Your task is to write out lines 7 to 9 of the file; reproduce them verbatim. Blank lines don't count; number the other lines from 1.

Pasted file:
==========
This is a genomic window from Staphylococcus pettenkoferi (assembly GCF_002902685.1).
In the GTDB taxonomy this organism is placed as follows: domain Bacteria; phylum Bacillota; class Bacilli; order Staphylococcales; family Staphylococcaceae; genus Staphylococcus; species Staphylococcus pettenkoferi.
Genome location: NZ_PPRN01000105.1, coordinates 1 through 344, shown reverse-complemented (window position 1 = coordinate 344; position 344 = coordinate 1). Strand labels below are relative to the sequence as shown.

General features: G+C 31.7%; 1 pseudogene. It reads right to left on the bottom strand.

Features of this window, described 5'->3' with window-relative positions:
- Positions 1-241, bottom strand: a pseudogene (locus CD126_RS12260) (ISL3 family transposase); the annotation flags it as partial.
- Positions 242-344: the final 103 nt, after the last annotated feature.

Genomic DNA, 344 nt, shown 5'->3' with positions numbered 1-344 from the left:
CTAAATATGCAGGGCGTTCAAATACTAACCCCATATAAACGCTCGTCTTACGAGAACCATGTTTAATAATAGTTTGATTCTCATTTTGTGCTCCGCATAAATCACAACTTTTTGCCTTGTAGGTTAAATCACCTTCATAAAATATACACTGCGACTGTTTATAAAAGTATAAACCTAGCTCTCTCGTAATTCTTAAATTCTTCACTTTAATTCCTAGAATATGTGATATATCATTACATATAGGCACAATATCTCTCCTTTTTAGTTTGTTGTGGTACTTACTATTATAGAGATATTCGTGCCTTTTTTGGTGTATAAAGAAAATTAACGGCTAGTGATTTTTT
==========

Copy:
- Positions 242-344: the final 103 nt, after the last annotated feature.

Genomic DNA, 344 nt, shown 5'->3' with positions numbered 1-344 from the left:
CTAAATATGCAGGGCGTTCAAATACTAACCCCATATAAACGCTCGTCTTACGAGAACCATGTTTAATAATAGTTTGATTCTCATTTTGTGCTCCGCATAAATCACAACTTTTTGCCTTGTAGGTTAAATCACCTTCATAAAATATACACTGCGACTGTTTATAAAAGTATAAACCTAGCTCTCTCGTAATTCTTAAATTCTTCACTTTAATTCCTAGAATATGTGATATATCATTACATATAGGCACAATATCTCTCCTTTTTAGTTTGTTGTGGTACTTACTATTATAGAGATATTCGTGCCTTTTTTGGTGTATAAAGAAAATTAACGGCTAGTGATTTTTT